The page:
Manufacturing Dissent: An Interview with Stephen Duncombe (Part Two)

Yesterday, I ran the first part of a two part interview with Stephen Duncombe, author of the new book, Dream: Re-Imagining Progressive Politics in the Age of Fantasy. What follows is the second installment. I am being pressed for time this morning but hope to add a few comments to this post later today about last night’s debate.

You only briefly touch upon the rise of news comedy shows like The Daily Showand The Colbert Report. Do you see such programs as a positive force in American democracy? How do you respond to those who feel that the blurring

between news and politics trivializes the political process? What role does

comedy play in the kinds of popular politics you are advocating?

I love The Daily Show and The Colbert Report. As someone on the Left it is refreshing to see a progressive viewpoint expressed (even if only expressed ironically) in a way that makes me laugh and gives me pleasure. I also think that Stewart and Colbert’s use of humor can be deeply subversive: they use ridicule to show how ridiculous “serious politics” is, much in the same way that Jonathan Swift’s “modest” proposal in 1729 made the “rational” case for solving the problem of the poor in Ireland by eating them. The political process is already a joke, these guys are merely recognizing it for what it is.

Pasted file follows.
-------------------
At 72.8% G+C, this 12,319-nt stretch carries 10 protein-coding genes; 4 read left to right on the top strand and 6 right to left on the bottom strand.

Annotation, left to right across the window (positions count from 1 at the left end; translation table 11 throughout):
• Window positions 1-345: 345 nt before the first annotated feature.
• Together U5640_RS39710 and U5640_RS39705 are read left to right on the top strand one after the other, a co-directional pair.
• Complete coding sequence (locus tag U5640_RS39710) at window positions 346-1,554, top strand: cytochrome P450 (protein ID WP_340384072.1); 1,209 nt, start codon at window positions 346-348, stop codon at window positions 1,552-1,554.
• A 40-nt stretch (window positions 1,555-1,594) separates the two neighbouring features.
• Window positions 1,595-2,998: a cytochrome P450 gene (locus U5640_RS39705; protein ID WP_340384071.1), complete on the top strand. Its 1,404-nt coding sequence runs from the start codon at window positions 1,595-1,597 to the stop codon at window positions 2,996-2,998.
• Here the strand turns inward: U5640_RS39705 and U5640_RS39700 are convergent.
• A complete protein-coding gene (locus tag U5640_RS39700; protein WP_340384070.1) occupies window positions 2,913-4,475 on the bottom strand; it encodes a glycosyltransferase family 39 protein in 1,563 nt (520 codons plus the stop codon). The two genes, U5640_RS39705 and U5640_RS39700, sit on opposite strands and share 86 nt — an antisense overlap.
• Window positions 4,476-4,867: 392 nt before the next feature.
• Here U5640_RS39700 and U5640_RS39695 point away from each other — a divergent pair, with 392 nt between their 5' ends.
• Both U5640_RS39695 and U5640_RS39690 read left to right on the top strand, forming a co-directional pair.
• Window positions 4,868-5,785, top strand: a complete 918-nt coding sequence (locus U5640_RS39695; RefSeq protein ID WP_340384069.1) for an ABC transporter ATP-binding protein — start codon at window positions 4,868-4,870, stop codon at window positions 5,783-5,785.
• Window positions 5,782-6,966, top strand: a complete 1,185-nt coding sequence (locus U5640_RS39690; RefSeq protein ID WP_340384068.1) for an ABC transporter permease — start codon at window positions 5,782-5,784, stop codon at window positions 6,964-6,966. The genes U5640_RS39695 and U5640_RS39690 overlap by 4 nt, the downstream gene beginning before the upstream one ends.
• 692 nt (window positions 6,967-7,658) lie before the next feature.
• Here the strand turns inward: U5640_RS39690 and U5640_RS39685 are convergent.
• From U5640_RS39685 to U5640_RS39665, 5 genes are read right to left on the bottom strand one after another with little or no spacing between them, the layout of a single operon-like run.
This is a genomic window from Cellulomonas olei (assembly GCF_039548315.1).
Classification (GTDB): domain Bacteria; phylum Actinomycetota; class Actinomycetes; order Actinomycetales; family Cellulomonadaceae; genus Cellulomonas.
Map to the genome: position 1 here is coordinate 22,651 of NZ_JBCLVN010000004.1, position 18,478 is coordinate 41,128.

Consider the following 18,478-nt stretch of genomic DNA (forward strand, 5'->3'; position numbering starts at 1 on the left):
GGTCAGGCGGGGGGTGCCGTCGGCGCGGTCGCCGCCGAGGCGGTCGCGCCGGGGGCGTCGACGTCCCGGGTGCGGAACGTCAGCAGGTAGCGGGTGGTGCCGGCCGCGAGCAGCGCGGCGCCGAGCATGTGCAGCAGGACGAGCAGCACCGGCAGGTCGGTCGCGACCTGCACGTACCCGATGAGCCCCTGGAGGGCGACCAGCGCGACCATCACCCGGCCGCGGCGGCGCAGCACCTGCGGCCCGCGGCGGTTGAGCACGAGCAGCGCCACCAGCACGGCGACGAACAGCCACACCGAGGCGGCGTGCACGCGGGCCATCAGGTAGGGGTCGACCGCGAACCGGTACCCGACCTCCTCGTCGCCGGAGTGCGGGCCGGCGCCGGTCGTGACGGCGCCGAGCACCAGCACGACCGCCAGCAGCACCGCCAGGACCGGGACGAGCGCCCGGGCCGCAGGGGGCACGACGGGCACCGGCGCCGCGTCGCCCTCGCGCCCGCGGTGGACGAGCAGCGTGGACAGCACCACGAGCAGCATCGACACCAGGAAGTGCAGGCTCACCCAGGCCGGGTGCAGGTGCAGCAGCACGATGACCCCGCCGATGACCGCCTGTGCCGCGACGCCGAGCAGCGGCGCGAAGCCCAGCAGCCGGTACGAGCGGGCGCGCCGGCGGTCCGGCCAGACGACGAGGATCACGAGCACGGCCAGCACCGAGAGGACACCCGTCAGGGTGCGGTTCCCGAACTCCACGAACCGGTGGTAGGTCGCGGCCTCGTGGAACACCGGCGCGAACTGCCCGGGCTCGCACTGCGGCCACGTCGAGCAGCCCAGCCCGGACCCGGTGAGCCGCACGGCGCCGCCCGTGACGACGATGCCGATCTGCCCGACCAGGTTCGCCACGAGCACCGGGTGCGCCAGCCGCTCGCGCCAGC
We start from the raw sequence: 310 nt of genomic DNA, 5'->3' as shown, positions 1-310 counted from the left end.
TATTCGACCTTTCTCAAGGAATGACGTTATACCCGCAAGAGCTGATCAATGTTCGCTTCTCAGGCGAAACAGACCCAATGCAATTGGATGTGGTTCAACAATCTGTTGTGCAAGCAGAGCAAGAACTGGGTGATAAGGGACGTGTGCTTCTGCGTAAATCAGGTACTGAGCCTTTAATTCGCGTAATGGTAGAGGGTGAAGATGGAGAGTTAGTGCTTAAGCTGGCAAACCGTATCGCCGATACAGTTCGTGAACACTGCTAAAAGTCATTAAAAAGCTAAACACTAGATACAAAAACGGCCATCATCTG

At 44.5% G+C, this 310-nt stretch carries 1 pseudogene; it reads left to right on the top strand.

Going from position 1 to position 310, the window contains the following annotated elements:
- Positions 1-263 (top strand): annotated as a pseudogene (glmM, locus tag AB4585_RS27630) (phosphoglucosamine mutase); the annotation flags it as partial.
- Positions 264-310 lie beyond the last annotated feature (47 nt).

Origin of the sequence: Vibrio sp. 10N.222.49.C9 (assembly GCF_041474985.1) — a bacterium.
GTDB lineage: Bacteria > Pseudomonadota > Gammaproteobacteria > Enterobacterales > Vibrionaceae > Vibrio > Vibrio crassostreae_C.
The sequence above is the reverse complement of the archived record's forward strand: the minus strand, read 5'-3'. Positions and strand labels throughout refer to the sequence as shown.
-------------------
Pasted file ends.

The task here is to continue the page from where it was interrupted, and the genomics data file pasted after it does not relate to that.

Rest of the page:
In doing this they hold out the possibility of something else, that is, they create an opening for a discussion on what sort of a political process wouldn’t be a joke. In doing this they’re setting the stage for a very democratic sort of dialogue: one that asks questions rather than simply asserts the definitive truth. However, it’s still unclear that ironic joking leads to the sort of popular response I’m hypothesizing above. It can, just as easily, lead into a resigned acceptance that all politics are just a joke and the best we can hope for it to get a good laugh out of it all. To paraphrase the philosopher Walter Benjamin: we can learn to find pleasure in our own destruction.

However, I think we need to take Stewart at his word: he’s just an entertainer. It’s really up to the rest of us to answer the questions he poses. Sometimes I think we ask too much of culture: we expect it to solve our political problems for us. I don’t think it can do this. It can create openings, give us insight, provide us with tools, but the rest is a political process that counts on all of us.

You contrast the ways that FDR spoke to the American public with the ways that George W. Bush addresses us during his weekly radio-casts. What do you see as

the primary differences? Most contemporary politicians who attempt to

“explain” complex policy issues in the way FDR did get accused of being